Caller: Yeah. I had to pay him and I had to pay all sorts of people to get that company served in China.

China Lawyer: Sorry.

We concluded that post with this advice:

Bottom Line: Don’t bring a lawsuit outside China against a Chinese company without first making sure there is some benefit in doing so.

Our advice stands.

Dan Harris

I am a founder of Harris Bricken, an international law firm with lawyers in Los Angeles, Portland, San Francisco, Seattle, China and Spain.

I mostly represent companies doing business in emerging market countries. It has taken me many years to build my network and it takes constant communication and travel to maintain it. My work has been as varied as securing the release of two improperly held helicopters in Papua New Guinea, setting up a legal framework to move slag from Canada to Poland’s interior, overseeing hundreds of litigation and arbitration matters in Korea, helping someone avoid terrorism charges in Japan, and seizing fish product in China to collect on a debt.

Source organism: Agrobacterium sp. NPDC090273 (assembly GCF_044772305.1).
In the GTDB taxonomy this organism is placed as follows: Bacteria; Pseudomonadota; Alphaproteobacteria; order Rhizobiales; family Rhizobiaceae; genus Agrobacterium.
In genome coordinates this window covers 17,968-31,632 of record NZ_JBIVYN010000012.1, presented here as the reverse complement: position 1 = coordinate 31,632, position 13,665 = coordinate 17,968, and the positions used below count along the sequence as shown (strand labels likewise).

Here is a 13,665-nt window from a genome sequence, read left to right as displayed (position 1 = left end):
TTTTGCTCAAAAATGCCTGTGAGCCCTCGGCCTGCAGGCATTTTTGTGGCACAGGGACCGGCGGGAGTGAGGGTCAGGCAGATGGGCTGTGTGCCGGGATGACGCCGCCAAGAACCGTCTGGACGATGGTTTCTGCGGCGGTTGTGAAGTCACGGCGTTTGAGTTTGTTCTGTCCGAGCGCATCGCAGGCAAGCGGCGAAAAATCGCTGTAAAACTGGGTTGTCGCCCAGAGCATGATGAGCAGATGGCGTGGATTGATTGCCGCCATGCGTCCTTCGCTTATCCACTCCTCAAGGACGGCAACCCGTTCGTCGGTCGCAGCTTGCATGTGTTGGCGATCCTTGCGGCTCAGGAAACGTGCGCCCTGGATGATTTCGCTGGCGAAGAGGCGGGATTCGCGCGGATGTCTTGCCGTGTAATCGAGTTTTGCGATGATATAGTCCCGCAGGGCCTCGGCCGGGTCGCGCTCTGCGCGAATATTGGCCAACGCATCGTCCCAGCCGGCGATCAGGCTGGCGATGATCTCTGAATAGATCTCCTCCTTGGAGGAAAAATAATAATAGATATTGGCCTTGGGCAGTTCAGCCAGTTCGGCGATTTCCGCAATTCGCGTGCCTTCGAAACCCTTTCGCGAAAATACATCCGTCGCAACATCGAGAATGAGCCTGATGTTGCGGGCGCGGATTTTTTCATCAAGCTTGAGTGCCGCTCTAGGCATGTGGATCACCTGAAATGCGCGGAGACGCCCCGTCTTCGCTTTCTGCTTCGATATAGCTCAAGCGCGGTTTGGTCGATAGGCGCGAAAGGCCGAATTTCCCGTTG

I was named as one of only three Washington State Amazing Lawyers in International Law, I am AV rated by Martindale-Hubbell Law Directory (its highest rating), I am rated 10.0 by (its highest rating), and I am a SuperLawyer.

I am a frequent writer and public speaker on doing business in Asia and I constantly travel between the United States and Asia. I most commonly speak on China law issues and I am the lead writer of the award winning China Law Blog ( Forbes Magazine, Fortune Magazine, the Wall Street Journal, Investors Business Daily, Business Week, The National Law Journal, The Washington Post, The ABA Journal, The Economist, Newsweek, NPR, The New York Times and Inside Counsel have all interviewed me regarding various aspects of my international law practice.

I am licensed in Washington, Illinois, and Alaska.

In tandem with the international law team at my firm, I focus on setting up/registering companies overseas (via WFOEs, Rep Offices or Joint Ventures), drafting international contracts (NDAs, OEM Agreements, licensing, distribution, etc.), protecting IP (trademarks, trade secrets, copyrights and patents), and overseeing M&A transactions.

  • David Yu

    I hesitate to call this a great post, because it seems so common sense, but great post nonetheless.

  • David Yu —
    Rule #1 here: NEVER hesitate to call one of our posts a great post. Just do it.

  • Tim

    What about having your partner post a bond?

  • Nick Goseland